time to first skeletal event and use of radiotherapy is also problematic.

Pamidronate--Compared with etidronate and clodronate,
pamidronate is 100- and 10-fold more potent, respectively, in
preventing bone resorption in vitro. This agent is a potent inhibitor
of bone resorption at doses that do not affect bone
mineralization.[14] In multiple myeloma patients, results of
open-label trials lasting up to 24 months suggested that pamidronate
disodium might be effective in reducing skeletal complications of
multiple myeloma.

Based on these results, a randomized, double-blind study was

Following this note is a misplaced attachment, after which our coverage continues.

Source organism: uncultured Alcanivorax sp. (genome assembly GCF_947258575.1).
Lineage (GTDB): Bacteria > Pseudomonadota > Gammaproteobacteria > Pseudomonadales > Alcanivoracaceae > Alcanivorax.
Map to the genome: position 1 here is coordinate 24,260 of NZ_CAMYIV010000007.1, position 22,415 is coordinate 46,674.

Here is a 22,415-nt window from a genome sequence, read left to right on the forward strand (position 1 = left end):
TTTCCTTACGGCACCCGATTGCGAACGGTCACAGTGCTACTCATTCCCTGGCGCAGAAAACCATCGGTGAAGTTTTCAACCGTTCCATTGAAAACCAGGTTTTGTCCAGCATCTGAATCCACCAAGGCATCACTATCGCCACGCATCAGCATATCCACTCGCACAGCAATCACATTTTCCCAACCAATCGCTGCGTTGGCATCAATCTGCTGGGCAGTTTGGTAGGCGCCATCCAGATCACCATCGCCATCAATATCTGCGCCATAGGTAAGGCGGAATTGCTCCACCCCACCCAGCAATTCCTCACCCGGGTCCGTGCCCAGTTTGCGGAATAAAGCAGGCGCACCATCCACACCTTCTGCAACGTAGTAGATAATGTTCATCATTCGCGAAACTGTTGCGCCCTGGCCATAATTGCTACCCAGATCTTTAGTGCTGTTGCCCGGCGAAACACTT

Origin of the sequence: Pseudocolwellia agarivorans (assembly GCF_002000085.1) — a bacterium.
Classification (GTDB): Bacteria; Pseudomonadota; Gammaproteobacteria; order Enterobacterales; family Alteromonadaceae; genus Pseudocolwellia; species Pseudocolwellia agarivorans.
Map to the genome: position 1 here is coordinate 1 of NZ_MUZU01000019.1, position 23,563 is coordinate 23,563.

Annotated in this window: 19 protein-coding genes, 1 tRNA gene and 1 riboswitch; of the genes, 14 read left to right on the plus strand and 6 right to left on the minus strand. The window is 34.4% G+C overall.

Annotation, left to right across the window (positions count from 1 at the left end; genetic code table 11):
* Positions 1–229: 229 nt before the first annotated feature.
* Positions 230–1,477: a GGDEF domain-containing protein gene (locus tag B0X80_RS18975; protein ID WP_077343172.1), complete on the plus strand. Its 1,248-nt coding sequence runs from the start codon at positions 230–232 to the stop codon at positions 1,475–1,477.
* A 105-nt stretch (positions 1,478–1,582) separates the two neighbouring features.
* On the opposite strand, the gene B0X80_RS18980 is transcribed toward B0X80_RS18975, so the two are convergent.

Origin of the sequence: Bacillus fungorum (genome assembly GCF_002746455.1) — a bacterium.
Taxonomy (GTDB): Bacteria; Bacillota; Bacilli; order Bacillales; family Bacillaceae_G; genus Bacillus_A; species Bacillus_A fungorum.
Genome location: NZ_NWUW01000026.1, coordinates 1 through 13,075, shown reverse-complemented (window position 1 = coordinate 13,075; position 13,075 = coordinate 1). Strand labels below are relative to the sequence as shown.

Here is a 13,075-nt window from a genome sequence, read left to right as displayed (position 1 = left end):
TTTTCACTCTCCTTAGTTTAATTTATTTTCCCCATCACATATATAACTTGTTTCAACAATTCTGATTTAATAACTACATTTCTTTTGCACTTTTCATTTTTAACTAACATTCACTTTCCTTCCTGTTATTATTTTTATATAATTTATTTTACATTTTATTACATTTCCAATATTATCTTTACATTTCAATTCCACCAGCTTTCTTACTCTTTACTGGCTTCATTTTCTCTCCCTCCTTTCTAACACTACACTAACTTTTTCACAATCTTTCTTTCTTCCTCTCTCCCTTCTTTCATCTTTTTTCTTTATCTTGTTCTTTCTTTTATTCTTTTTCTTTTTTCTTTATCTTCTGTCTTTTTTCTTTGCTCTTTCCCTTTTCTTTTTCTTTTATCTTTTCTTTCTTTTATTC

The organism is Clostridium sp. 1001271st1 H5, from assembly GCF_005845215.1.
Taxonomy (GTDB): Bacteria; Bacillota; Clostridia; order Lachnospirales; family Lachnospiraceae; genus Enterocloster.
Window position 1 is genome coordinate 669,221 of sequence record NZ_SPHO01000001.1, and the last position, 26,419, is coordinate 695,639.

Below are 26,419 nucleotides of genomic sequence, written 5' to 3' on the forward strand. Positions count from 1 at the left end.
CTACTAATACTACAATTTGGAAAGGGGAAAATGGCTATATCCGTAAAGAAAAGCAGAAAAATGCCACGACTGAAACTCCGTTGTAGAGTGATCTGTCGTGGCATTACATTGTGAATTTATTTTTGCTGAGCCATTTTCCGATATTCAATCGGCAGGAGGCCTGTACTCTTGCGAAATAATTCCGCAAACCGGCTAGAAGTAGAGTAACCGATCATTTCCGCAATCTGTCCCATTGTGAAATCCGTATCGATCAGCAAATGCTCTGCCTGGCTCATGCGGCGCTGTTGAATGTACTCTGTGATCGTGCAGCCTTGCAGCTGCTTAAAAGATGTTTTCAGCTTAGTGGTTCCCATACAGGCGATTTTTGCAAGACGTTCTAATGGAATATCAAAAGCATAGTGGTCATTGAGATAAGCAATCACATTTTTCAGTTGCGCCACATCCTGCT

conducted to determine whether monthly 90-mg infusions of pamidronate
would reduce skeletal events in patients with mul-tiple myeloma who
were receiving chemotherapy, as compared with placebo.[10,15] This
study included 392 patients with Durie-Salmon stage III multiple
myeloma and at least one osteolytic lesion. Unlike the etidronate and
clodronate trials, which involved untreated patients, patients in the
pamidronate trial were required to receive an unchanged chemotherapy
regimen for at least 2 months before enrollment.

Patients were stratified according to the type of antimyeloma therapy
they were receiving at trial entry: first-line chemotherapy (stratum
1) or second-line or higher chemotherapy (stratum 2). Within each
stratum, patients were randomized to receive either pamidronate
disodium (90 mg) or placebo, each administered as a 4-hour
intravenous infusion at intervals of 4 weeks for 21 months.

Because of the expected loss of patients on the trial, it was